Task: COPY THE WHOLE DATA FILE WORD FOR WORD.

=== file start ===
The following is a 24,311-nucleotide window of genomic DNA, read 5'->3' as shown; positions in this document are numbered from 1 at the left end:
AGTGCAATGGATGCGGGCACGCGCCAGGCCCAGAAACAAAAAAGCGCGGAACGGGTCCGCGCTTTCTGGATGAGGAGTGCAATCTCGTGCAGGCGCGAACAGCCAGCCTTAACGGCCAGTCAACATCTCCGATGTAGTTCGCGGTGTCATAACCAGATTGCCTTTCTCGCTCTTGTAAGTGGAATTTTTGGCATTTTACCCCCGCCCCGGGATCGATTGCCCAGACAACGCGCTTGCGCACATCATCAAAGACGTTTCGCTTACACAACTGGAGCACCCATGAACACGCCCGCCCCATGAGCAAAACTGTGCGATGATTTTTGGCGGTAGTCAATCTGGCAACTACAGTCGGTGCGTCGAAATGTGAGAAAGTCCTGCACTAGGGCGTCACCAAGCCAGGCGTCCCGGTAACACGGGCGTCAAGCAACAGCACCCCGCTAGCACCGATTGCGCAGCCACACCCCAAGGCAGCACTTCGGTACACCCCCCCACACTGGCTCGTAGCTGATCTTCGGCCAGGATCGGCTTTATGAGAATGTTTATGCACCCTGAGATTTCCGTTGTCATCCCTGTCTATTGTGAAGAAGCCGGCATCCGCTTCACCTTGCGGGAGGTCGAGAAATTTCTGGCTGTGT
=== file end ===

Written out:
The following is a 24,311-nucleotide window of genomic DNA, read 5'->3' as shown; positions in this document are numbered from 1 at the left end:
AGTGCAATGGATGCGGGCACGCGCCAGGCCCAGAAACAAAAAAGCGCGGAACGGGTCCGCGCTTTCTGGATGAGGAGTGCAATCTCGTGCAGGCGCGAACAGCCAGCCTTAACGGCCAGTCAACATCTCCGATGTAGTTCGCGGTGTCATAACCAGATTGCCTTTCTCGCTCTTGTAAGTGGAATTTTTGGCATTTTACCCCCGCCCCGGGATCGATTGCCCAGACAACGCGCTTGCGCACATCATCAAAGACGTTTCGCTTACACAACTGGAGCACCCATGAACACGCCCGCCCCATGAGCAAAACTGTGCGATGATTTTTGGCGGTAGTCAATCTGGCAACTACAGTCGGTGCGTCGAAATGTGAGAAAGTCCTGCACTAGGGCGTCACCAAGCCAGGCGTCCCGGTAACACGGGCGTCAAGCAACAGCACCCCGCTAGCACCGATTGCGCAGCCACACCCCAAGGCAGCACTTCGGTACACCCCCCCACACTGGCTCGTAGCTGATCTTCGGCCAGGATCGGCTTTATGAGAATGTTTATGCACCCTGAGATTTCCGTTGTCATCCCTGTCTATTGTGAAGAAGCCGGCATCCGCTTCACCTTGCGGGAGGTCGAGAAATTTCTGGCTGTGT